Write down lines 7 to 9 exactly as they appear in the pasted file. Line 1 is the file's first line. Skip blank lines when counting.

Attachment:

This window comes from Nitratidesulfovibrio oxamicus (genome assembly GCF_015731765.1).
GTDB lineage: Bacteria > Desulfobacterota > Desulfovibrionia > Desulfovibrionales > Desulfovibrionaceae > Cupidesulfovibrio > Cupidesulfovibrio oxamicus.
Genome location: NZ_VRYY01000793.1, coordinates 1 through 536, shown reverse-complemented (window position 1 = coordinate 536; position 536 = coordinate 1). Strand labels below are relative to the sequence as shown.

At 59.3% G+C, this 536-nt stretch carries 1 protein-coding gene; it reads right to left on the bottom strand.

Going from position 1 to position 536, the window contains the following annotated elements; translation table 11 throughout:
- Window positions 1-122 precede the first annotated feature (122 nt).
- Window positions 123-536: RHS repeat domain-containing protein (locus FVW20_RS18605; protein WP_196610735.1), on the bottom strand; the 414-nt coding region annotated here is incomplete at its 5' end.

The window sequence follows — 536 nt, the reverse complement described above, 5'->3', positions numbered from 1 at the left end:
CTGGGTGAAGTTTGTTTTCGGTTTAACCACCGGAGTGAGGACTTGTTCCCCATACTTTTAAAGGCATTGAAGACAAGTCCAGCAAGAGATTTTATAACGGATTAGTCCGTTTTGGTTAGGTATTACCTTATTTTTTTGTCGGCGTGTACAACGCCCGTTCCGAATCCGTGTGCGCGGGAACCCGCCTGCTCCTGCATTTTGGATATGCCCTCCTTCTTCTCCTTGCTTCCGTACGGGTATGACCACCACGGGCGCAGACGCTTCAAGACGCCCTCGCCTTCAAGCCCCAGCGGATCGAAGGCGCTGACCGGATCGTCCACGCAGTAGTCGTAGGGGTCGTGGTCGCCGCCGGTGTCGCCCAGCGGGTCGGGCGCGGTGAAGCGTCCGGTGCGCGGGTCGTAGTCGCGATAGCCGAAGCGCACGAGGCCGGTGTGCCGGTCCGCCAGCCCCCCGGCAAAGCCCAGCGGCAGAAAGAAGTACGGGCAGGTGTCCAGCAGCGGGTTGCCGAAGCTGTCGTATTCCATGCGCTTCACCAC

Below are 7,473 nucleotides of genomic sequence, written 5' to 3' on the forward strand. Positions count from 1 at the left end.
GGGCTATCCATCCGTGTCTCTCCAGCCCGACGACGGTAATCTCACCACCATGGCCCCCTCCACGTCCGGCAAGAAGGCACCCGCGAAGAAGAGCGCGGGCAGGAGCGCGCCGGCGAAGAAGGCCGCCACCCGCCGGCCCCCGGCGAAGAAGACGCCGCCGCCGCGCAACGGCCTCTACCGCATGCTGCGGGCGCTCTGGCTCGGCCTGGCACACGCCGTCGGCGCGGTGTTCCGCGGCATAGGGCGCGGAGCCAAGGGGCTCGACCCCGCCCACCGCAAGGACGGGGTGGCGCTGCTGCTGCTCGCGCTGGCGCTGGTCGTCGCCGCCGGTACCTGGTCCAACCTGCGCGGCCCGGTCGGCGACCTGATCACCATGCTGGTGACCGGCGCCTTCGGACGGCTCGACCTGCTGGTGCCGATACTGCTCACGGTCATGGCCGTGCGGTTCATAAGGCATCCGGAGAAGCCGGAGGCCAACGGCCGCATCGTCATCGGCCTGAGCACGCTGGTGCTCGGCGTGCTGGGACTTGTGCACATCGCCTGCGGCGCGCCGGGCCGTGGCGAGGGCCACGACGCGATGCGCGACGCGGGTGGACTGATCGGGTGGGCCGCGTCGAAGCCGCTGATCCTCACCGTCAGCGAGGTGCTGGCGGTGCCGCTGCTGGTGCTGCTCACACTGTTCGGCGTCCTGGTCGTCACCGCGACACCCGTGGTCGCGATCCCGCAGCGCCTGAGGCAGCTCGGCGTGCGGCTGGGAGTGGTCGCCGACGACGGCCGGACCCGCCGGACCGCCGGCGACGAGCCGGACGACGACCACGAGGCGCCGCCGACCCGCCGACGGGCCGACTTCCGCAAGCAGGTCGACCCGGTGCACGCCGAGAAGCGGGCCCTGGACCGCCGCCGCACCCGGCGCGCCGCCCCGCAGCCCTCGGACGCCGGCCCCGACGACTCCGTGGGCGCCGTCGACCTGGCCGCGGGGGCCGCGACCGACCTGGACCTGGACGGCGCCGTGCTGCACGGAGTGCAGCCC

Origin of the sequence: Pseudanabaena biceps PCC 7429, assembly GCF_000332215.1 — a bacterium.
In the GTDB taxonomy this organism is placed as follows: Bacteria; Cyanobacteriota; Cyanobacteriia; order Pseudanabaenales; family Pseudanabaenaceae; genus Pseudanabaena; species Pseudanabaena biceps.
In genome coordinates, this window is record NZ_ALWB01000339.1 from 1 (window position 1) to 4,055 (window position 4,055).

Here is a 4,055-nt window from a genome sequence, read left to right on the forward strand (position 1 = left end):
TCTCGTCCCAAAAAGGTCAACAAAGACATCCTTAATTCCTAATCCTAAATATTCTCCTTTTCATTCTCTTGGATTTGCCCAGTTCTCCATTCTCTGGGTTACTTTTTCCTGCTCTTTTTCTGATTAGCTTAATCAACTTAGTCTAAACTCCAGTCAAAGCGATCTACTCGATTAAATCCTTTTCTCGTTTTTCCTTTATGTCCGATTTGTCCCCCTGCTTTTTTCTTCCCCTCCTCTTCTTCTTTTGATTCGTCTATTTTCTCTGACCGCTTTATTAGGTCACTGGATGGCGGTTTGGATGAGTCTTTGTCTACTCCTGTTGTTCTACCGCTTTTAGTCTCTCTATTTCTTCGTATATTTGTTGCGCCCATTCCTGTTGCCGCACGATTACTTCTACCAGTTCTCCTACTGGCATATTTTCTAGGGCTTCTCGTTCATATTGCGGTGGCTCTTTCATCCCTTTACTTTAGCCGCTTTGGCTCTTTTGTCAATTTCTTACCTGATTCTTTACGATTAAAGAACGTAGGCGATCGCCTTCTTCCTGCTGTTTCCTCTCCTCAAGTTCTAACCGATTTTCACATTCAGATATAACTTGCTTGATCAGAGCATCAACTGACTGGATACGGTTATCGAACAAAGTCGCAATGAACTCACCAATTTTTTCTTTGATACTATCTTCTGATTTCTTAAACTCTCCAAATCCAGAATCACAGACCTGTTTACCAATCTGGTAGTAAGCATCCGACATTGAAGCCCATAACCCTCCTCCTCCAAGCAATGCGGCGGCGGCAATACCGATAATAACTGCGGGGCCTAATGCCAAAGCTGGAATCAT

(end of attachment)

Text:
- Window positions 123-536: RHS repeat domain-containing protein (locus FVW20_RS18605; protein WP_196610735.1), on the bottom strand; the 414-nt coding region annotated here is incomplete at its 5' end.

The window sequence follows — 536 nt, the reverse complement described above, 5'->3', positions numbered from 1 at the left end:
CTGGGTGAAGTTTGTTTTCGGTTTAACCACCGGAGTGAGGACTTGTTCCCCATACTTTTAAAGGCATTGAAGACAAGTCCAGCAAGAGATTTTATAACGGATTAGTCCGTTTTGGTTAGGTATTACCTTATTTTTTTGTCGGCGTGTACAACGCCCGTTCCGAATCCGTGTGCGCGGGAACCCGCCTGCTCCTGCATTTTGGATATGCCCTCCTTCTTCTCCTTGCTTCCGTACGGGTATGACCACCACGGGCGCAGACGCTTCAAGACGCCCTCGCCTTCAAGCCCCAGCGGATCGAAGGCGCTGACCGGATCGTCCACGCAGTAGTCGTAGGGGTCGTGGTCGCCGCCGGTGTCGCCCAGCGGGTCGGGCGCGGTGAAGCGTCCGGTGCGCGGGTCGTAGTCGCGATAGCCGAAGCGCACGAGGCCGGTGTGCCGGTCCGCCAGCCCCCCGGCAAAGCCCAGCGGCAGAAAGAAGTACGGGCAGGTGTCCAGCAGCGGGTTGCCGAAGCTGTCGTATTCCATGCGCTTCACCAC